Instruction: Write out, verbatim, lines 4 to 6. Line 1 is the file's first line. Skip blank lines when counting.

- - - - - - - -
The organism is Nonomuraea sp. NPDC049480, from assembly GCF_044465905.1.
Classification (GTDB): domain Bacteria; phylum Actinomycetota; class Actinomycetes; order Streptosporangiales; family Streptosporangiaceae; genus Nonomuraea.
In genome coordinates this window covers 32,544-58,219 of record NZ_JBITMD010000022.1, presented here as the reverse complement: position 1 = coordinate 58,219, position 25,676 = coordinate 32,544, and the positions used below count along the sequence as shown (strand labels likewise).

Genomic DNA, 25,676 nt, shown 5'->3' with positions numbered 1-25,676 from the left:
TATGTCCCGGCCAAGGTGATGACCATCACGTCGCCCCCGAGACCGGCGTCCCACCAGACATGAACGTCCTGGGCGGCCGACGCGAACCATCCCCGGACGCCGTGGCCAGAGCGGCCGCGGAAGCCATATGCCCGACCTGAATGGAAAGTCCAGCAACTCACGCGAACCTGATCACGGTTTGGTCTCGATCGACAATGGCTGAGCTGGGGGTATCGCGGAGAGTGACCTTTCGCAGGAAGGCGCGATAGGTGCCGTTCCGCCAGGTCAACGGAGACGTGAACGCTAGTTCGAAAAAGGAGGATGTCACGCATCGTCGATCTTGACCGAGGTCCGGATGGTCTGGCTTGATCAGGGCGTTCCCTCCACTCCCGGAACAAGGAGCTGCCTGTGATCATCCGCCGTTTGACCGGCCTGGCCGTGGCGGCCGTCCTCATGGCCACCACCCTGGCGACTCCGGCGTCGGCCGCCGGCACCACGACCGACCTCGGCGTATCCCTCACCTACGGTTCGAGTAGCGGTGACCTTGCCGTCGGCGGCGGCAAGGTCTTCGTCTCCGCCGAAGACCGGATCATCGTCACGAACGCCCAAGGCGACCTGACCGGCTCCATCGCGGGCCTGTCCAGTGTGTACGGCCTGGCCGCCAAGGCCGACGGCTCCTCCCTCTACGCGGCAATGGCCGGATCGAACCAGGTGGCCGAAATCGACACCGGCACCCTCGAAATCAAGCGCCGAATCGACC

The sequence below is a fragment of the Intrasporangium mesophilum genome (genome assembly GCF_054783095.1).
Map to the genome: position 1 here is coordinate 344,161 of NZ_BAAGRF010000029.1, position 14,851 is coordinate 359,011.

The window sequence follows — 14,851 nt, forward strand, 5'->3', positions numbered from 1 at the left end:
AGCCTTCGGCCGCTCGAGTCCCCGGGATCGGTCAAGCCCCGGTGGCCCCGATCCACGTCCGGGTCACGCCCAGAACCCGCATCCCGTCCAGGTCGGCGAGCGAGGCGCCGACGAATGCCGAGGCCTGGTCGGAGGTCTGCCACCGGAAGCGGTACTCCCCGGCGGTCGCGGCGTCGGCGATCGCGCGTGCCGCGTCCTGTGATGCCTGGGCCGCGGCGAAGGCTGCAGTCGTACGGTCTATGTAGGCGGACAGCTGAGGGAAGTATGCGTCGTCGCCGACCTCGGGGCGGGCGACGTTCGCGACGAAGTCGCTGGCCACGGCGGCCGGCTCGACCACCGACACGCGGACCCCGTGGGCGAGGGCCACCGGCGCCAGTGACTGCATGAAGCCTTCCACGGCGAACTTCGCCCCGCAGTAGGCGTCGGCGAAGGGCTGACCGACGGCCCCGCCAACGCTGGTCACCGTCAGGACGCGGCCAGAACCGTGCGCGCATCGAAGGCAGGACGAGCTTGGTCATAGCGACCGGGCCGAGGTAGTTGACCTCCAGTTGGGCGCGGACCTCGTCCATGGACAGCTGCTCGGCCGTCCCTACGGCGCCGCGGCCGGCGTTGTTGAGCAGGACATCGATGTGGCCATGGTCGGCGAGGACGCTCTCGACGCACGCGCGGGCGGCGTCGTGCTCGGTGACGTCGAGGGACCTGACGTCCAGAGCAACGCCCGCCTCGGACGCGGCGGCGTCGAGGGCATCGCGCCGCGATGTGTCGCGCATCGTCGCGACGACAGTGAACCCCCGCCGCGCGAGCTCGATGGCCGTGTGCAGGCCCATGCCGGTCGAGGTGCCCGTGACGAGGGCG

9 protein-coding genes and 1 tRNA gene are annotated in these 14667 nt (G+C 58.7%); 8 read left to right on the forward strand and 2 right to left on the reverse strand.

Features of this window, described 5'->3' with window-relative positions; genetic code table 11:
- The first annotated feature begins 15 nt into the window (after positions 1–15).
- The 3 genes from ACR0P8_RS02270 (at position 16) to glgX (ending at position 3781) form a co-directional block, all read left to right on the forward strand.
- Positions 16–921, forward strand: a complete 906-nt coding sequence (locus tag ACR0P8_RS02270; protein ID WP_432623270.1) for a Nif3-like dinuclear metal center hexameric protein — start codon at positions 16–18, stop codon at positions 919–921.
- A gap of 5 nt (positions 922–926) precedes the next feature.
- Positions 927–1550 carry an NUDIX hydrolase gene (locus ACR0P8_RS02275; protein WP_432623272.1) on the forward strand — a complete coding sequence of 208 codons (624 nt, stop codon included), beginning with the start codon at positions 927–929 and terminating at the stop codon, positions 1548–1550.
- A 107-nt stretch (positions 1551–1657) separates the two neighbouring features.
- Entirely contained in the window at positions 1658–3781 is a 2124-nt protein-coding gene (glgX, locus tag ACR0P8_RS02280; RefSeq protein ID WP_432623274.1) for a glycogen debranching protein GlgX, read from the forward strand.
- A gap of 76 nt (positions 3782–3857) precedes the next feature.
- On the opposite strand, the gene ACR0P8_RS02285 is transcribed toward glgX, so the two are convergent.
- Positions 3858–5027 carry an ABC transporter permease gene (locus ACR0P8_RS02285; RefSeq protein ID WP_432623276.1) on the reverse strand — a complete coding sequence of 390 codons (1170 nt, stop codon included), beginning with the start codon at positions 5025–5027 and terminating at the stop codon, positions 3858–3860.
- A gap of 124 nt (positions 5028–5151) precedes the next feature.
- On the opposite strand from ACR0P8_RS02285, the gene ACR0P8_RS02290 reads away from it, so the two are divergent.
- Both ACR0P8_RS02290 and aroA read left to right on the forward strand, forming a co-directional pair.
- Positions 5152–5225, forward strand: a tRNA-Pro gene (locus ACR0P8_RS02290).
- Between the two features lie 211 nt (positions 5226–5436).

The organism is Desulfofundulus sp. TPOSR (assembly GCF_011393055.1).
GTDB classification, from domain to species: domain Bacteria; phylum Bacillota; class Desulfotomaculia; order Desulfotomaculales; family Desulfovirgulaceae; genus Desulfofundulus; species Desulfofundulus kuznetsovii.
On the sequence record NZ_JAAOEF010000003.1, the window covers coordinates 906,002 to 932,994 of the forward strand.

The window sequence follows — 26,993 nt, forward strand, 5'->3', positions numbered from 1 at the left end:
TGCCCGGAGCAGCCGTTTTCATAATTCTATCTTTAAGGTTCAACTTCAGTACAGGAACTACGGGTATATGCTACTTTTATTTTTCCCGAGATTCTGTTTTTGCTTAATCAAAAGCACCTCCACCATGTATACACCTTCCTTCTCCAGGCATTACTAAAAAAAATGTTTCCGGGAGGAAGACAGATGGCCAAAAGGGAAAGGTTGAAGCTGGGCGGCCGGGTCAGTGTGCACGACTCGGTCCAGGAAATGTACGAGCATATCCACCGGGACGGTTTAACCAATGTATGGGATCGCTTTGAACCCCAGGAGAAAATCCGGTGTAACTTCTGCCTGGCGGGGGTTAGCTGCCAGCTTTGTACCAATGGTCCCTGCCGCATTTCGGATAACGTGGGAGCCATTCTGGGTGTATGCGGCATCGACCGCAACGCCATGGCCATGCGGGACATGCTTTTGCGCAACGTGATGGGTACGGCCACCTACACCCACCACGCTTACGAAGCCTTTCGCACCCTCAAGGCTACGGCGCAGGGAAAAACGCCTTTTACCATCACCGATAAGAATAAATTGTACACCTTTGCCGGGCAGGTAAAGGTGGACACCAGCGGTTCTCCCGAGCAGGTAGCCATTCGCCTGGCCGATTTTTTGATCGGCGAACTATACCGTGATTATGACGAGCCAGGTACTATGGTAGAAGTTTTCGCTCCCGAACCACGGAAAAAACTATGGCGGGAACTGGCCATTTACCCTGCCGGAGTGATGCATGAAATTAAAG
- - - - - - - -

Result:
Genomic DNA, 25,676 nt, shown 5'->3' with positions numbered 1-25,676 from the left:
TATGTCCCGGCCAAGGTGATGACCATCACGTCGCCCCCGAGACCGGCGTCCCACCAGACATGAACGTCCTGGGCGGCCGACGCGAACCATCCCCGGACGCCGTGGCCAGAGCGGCCGCGGAAGCCATATGCCCGACCTGAATGGAAAGTCCAGCAACTCACGCGAACCTGATCACGGTTTGGTCTCGATCGACAATGGCTGAGCTGGGGGTATCGCGGAGAGTGACCTTTCGCAGGAAGGCGCGATAGGTGCCGTTCCGCCAGGTCAACGGAGACGTGAACGCTAGTTCGAAAAAGGAGGATGTCACGCATCGTCGATCTTGACCGAGGTCCGGATGGTCTGGCTTGATCAGGGCGTTCCCTCCACTCCCGGAACAAGGAGCTGCCTGTGATCATCCGCCGTTTGACCGGCCTGGCCGTGGCGGCCGTCCTCATGGCCACCACCCTGGCGACTCCGGCGTCGGCCGCCGGCACCACGACCGACCTCGGCGTATCCCTCACCTACGGTTCGAGTAGCGGTGACCTTGCCGTCGGCGGCGGCAAGGTCTTCGTCTCCGCCGAAGACCGGATCATCGTCACGAACGCCCAAGGCGACCTGACCGGCTCCATCGCGGGCCTGTCCAGTGTGTACGGCCTGGCCGCCAAGGCCGACGGCTCCTCCCTCTACGCGGCAATGGCCGGATCGAACCAGGTGGCCGAAATCGACACCGGCACCCTCGAAATCAAGCGCCGAATCGACC

The sequence below is a fragment of the Intrasporangium mesophilum genome (genome assembly GCF_054783095.1).